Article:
Jeff Bezos, owner of Amazon and one of the world’s top contenders for the title “the richest man on Earth,” is racing against business magnate and investor Richard Branson, founder and owner of Virgin Group, which controls more than 400 companies in various fields. Their goal is to beat one another to outer space in vessels built by companies they own. The race between them has generated significant backlash, including a petition that states that if these two billionaires reach space, they should not be allowed to return.
Indeed, man’s ego knows no boundaries. It transcends all of nature’s forces. Man wants to devour everything: the planets, the stars, the galaxies, the entire universe, to have it all inside and leave nothing for others. In fact, everyone else should be inside of me, as well. Billionaires are people with a hyper developed desire for wealth, power, and status. They will go any length to beat anyone who challenges them, even if only by a few days, as is the case with the race discussed here. Such people have one thing in mind: to be on top.
Even so, I think that signing such petitions as the one being spread now, that we should not allow them to return from space, is not only impractical, but unwise. We may not like them because we envy their wealth, but they still provide work for millions of people. They drive our economies, promote technological innovations, and all of us benefit from their efforts to gain personal power. Therefore, however selfish they are, in the end, everyone benefits from their achievements.
We could argue that their achievements come at our expense, and at least partially, that would be true. However, currently, this is human nature. We are all built to work this way, and had we been in their shoes, we would have done the same. It is involuntary and therefore should not be held against them.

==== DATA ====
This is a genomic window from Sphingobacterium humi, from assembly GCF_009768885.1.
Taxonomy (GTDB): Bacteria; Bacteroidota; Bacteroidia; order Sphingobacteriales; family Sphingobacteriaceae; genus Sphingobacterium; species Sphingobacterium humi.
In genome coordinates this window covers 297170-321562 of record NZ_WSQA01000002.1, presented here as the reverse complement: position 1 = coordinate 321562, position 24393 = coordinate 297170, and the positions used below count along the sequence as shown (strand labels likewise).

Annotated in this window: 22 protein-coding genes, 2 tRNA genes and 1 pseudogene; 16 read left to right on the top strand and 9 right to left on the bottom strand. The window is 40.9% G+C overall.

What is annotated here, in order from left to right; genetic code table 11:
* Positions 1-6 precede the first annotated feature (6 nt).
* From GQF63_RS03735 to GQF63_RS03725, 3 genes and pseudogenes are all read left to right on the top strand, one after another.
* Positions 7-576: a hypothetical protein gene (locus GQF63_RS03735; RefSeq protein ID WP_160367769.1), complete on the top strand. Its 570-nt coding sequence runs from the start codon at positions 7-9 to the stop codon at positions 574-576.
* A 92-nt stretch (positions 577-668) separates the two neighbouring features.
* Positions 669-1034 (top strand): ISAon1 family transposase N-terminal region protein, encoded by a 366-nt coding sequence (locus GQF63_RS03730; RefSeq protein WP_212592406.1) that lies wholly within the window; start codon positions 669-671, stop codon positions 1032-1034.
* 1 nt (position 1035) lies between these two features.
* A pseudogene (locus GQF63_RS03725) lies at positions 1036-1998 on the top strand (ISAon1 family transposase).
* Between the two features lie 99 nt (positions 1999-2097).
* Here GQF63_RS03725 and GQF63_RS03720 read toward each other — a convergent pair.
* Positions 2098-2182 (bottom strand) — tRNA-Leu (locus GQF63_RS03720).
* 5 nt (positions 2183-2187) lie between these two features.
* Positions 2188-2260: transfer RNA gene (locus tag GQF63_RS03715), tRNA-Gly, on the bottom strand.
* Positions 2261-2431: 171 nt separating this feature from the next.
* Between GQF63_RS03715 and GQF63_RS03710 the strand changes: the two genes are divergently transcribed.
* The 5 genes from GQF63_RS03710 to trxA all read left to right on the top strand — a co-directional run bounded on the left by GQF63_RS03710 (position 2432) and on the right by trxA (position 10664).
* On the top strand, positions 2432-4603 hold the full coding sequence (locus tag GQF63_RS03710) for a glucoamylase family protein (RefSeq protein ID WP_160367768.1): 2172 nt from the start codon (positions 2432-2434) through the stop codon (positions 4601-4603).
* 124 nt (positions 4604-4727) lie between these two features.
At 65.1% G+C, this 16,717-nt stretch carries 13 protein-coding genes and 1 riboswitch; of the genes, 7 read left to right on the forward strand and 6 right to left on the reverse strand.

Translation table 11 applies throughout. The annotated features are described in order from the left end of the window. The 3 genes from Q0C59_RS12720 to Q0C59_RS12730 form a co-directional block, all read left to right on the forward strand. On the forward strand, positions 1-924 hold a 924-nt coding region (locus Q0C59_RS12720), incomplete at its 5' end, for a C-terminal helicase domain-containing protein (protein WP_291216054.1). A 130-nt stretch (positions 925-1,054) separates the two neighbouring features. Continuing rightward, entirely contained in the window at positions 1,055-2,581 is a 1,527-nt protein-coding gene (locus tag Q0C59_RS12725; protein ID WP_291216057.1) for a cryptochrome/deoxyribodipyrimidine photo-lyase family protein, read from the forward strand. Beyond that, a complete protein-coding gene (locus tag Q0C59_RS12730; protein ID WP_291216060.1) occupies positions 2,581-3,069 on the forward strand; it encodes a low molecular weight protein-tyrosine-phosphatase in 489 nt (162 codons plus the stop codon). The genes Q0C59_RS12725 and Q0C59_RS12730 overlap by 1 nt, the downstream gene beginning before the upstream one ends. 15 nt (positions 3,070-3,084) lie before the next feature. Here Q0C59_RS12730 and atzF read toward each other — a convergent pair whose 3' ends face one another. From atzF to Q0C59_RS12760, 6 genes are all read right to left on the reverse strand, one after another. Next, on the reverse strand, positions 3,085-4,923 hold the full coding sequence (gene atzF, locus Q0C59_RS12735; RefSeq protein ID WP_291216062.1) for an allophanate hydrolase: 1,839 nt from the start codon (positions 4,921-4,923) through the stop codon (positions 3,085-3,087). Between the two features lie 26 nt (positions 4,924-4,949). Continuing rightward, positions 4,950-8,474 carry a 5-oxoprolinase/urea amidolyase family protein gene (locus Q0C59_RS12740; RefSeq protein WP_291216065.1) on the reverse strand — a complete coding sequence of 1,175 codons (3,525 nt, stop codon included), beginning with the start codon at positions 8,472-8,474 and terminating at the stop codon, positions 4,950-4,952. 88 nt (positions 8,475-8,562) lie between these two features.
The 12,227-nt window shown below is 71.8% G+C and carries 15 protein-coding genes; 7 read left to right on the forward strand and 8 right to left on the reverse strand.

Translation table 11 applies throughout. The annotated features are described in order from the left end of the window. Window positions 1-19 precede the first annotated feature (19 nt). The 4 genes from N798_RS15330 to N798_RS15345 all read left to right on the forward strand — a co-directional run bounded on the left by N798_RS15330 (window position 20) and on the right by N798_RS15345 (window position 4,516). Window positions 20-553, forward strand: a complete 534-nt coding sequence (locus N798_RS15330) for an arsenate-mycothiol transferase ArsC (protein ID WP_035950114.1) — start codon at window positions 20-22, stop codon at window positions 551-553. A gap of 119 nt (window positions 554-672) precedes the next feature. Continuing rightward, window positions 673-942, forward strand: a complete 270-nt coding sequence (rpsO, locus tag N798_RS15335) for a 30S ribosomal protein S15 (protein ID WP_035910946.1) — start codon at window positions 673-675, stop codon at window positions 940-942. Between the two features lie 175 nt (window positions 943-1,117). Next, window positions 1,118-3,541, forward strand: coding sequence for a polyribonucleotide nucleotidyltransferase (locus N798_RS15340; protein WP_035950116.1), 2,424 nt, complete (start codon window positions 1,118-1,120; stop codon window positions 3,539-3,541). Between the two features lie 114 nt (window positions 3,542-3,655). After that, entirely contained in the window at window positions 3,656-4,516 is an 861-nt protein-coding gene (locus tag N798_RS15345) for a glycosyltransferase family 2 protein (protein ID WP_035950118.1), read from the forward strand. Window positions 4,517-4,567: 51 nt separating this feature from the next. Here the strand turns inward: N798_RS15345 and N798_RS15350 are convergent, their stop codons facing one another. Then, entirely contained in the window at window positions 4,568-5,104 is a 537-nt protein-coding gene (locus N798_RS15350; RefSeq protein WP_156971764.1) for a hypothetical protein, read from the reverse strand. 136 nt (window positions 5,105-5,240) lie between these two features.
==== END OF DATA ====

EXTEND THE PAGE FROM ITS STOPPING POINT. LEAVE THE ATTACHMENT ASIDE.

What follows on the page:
If we want to change them, we have to change everyone; we have to change human nature, and we can do that by changing human society. Currently, we only want to change them and not ourselves, but we don’t see that the same ill-will that makes them exploit others causes us to resent them. Our envy of them testifies not to their corruptness, but mainly to ours. If we want to eradicate their corruptness, we must eradicate corruptness in all of society, including ourselves. If we agree to change ourselves, we will be able to change others, and then all of society will be harmonious and equal. There will be no exploitation not because of some regulatory measures, but because people will not enjoy exploiting; they will enjoy contributing and sharing.
Therefore, as always, the correction begins with us. We, too, must understand that we are living in an interdependent system, where if I hurt one person, animal, or object, I am really hurting myself. Just as our body is a system where no organ wants to harm another organ, so, too, people should behave with one another. But because we don’t want to connect, we cannot see how connected we are. As a result, we harm one another and thereby ourselves. This is all the learning we need in order to lift this world from the manic depression it is in, to calm, peace, and harmony. But the work begins with us.
Richard Branson and the full crew, two pilots and four mission specialists, who will participate in the first rocket-powered test flight on July 11. – British billionaire Richard Branson plans to travel to space as early as July 11 aboard a Virgin Galactic spacecraft, his company said in a statement on July 1, 2021. If the schedule holds, Branson would make it to the cosmos before rival billionaire Jeff Bezos, the Amazon founder who said he would travel to space aboard a spacecraft belonging to his company Blue Origin on July 20. Handout photo by Virgin Galactic via ABACAPRESS.COM